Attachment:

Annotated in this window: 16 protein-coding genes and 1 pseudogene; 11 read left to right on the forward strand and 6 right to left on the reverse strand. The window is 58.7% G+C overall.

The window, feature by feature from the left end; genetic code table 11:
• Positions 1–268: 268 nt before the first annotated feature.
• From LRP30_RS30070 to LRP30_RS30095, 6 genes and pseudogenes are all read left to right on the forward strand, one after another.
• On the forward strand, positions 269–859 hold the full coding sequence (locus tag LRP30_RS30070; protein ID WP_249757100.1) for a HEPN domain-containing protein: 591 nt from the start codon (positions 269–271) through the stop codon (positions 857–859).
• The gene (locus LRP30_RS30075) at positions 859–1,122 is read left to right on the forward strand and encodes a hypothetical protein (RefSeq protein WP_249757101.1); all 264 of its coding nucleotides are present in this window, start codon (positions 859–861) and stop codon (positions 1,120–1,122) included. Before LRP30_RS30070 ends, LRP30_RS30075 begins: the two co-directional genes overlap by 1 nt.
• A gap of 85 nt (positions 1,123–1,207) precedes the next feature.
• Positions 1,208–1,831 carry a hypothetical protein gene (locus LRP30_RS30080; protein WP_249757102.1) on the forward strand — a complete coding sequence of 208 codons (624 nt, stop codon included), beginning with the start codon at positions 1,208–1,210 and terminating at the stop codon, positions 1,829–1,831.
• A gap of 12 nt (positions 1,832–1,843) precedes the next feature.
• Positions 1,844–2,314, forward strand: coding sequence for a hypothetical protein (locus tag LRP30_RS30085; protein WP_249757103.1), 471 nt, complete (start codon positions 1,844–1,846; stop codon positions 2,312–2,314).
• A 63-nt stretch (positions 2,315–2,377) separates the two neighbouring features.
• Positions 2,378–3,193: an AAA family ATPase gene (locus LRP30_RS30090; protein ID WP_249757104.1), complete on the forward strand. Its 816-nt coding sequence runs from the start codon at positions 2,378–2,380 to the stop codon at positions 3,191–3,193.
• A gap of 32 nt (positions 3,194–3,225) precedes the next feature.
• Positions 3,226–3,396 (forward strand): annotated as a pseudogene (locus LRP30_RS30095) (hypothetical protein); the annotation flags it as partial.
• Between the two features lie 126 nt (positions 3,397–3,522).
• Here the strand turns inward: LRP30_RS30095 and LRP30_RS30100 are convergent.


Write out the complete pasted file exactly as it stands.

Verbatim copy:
Annotated in this window: 16 protein-coding genes and 1 pseudogene; 11 read left to right on the forward strand and 6 right to left on the reverse strand. The window is 58.7% G+C overall.

The window, feature by feature from the left end; genetic code table 11:
• Positions 1–268: 268 nt before the first annotated feature.
• From LRP30_RS30070 to LRP30_RS30095, 6 genes and pseudogenes are all read left to right on the forward strand, one after another.
• On the forward strand, positions 269–859 hold the full coding sequence (locus tag LRP30_RS30070; protein ID WP_249757100.1) for a HEPN domain-containing protein: 591 nt from the start codon (positions 269–271) through the stop codon (positions 857–859).
• The gene (locus LRP30_RS30075) at positions 859–1,122 is read left to right on the forward strand and encodes a hypothetical protein (RefSeq protein WP_249757101.1); all 264 of its coding nucleotides are present in this window, start codon (positions 859–861) and stop codon (positions 1,120–1,122) included. Before LRP30_RS30070 ends, LRP30_RS30075 begins: the two co-directional genes overlap by 1 nt.
• A gap of 85 nt (positions 1,123–1,207) precedes the next feature.
• Positions 1,208–1,831 carry a hypothetical protein gene (locus LRP30_RS30080; protein WP_249757102.1) on the forward strand — a complete coding sequence of 208 codons (624 nt, stop codon included), beginning with the start codon at positions 1,208–1,210 and terminating at the stop codon, positions 1,829–1,831.
• A gap of 12 nt (positions 1,832–1,843) precedes the next feature.
• Positions 1,844–2,314, forward strand: coding sequence for a hypothetical protein (locus tag LRP30_RS30085; protein WP_249757103.1), 471 nt, complete (start codon positions 1,844–1,846; stop codon positions 2,312–2,314).
• A 63-nt stretch (positions 2,315–2,377) separates the two neighbouring features.
• Positions 2,378–3,193: an AAA family ATPase gene (locus LRP30_RS30090; protein ID WP_249757104.1), complete on the forward strand. Its 816-nt coding sequence runs from the start codon at positions 2,378–2,380 to the stop codon at positions 3,191–3,193.
• A gap of 32 nt (positions 3,194–3,225) precedes the next feature.
• Positions 3,226–3,396 (forward strand): annotated as a pseudogene (locus LRP30_RS30095) (hypothetical protein); the annotation flags it as partial.
• Between the two features lie 126 nt (positions 3,397–3,522).
• Here the strand turns inward: LRP30_RS30095 and LRP30_RS30100 are convergent.